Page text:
I was given a hospital gown and told to strip down, which I unceremoniously did, to nothing but my socks (perhaps the reasoning was that they were out of the “splash zone”).
I was soon greeted by another colleague, the anesthesiologist, who helped lighten the mood considerably.
Soon after getting an IV placed I found myself whisked away into the surgical suite.
The gastroenterologist came in and I was then positioned on my left side.
The lights in the room darkened.
The nurse anesthetist then gave me Propofol, which truly was a Godsend.
I honestly do not remember anything that happened within a minute after it began coursing in my veins.
I remember waking up a bit groggy in the holding room.
I did not know how much time had passed because it truly felt like was only a few moments ago when I was getting the Propofol.
I also had no idea how I had gotten dressed (they instruct you to wear loose clothing so I went in with jogging pants, a very baggy T-shirt, and wore socks and Crocs (the same ones I got free courtesy of the promotion to honor health care workers during the pandemic.)
One of the requirements before being discharged after a colonoscopy is passing gas (the medical terminology for this is flatus).
During a colonoscopy there is quite a bit of air put in you (the purpose of which is to distend the colon for greater visibility).
All that air has to come out and I have heard that the sounds emanating from patients in the recovery room can create quite a cacophony.
Sadly I must have been completely out during this time because I do not recall being flatulent (I was really looking forward to having some impressive flatus and even joked about it with my fiancee that I wanted an audio recording of it so I could include it in this post).
But pass gas I must have because within moments of my awakening I found myself awkwardly trying to get into the wheelchair they brought for me.
Next thing I know I was out the surgicenter doors and transferred into my car.
I really was not hungry but I knew that, after going through this 2 day ordeal, I wanted to treat myself to some food before I went home (again using a page out of Mary Poppins’ playbook).
We first stopped at a local ice cream place and then we headed out to one of my favorite sushi restaurants.
Despite all this food, I was still ravenous later that night and resorted to snacking on some junk food before I finally went to sleep.
I think my body overcompensated for the lack of food from the day before.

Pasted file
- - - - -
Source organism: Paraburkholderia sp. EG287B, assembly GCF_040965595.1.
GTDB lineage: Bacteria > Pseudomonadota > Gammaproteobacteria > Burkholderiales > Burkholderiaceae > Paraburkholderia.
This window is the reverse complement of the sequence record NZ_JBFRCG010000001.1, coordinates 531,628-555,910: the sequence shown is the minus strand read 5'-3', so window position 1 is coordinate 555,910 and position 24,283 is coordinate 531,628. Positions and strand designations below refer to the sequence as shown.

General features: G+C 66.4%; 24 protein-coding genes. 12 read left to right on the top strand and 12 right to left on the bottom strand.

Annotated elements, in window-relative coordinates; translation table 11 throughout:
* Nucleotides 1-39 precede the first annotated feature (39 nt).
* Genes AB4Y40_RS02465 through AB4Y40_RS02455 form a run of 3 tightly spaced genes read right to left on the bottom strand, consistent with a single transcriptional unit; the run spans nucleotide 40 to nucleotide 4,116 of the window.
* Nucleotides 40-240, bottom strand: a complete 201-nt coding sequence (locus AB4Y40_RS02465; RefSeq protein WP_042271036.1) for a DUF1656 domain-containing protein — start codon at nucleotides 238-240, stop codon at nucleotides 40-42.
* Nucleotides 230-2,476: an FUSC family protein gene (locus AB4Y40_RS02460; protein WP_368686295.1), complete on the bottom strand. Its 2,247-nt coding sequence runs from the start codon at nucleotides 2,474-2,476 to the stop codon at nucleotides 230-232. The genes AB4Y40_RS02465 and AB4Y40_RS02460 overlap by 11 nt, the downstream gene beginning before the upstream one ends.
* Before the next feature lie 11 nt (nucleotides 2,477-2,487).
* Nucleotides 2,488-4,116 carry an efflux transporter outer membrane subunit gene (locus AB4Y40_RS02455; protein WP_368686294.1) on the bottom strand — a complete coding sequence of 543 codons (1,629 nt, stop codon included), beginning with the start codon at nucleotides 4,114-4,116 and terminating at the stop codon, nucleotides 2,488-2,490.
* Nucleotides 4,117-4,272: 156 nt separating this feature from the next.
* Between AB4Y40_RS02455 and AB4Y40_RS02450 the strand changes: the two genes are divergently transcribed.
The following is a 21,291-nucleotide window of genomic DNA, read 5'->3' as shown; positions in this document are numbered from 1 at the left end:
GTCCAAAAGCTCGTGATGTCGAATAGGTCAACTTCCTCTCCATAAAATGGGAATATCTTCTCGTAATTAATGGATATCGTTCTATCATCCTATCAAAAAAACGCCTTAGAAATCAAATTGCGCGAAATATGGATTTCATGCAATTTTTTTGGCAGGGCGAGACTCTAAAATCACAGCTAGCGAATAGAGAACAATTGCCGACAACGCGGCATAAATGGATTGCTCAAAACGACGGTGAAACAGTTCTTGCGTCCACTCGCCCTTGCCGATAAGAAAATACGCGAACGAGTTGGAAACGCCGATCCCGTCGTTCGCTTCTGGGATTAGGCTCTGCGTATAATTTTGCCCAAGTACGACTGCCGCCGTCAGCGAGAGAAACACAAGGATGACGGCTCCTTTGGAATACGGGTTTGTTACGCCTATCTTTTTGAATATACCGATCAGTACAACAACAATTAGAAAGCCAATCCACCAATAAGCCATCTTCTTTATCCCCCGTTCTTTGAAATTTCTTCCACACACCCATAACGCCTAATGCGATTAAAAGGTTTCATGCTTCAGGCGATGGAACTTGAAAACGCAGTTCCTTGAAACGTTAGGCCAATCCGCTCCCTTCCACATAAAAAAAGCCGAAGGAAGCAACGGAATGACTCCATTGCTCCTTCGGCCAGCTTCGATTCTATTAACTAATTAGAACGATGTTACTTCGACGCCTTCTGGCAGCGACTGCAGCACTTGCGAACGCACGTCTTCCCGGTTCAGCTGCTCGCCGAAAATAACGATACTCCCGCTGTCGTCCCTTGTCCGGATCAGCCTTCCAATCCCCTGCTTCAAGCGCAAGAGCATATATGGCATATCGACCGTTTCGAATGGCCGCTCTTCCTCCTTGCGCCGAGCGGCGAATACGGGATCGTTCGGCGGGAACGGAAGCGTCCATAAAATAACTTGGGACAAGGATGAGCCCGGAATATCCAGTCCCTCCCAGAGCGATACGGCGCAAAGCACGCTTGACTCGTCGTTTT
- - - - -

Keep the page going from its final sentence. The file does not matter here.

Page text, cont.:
I was curious to see how much weight I would lose from doing a colonoscopy prep.
I ended up losing 2.2 lbs in a day (so for those of you who think I am full of s*@t you are sadly mistaken).
That weight loss was quite short lived because after my post colonoscopy day of binging I not only put back on those 2.2 lbs, I added on an extra 1 lb for good measure.
As for the colonoscopy results, I was told that I had a diverticulum in my sigmoid colon and that there was also a solitary polyp which was removed and sent to pathology (this came back benign with “fragments of tubular adenoma and no evidence for high-grade dysplasia or malignancy”).
Whether or not that polyp would have ever turned into something more serious years from now is up for debate but I guess it is better to have it removed now and be done with it.
Getting a colonoscopy was probably the thing I dreaded most when my 50th birthday was approaching.
But to be honest, it was not that big a deal.
I thought it would be embarrassing to have it done at my workplace but honestly I think I had a better experience because of it (since everyone was familiar and I may have garnered extra attention because of it).
The worst part was the day before with the colonoscopy prep but the good from having the procedure done far outweighed the bad.
Colon cancer, which is the 3rd most common cause of cancer death in women and 2nd leading cause of death in men, is preventable.
The key is getting screened for this type of cancer and a colonoscopy remains the gold standard.
I hope this post recalling my colonoscopy experience serves as motivation for you to undergo one as well when it is your turn (part of this is selfish on my part because I really want my readers to live long lives and hang around 🙂 ).
Jim Gaffigan is one of my favorite comedians (I was fortunate to see his live show with my fiancee a few years back) and he does an incredible set on his colonoscopy experience which I have included below:
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Even a steadfast DIY’er can sometimes gain benefit from the occasional professional input.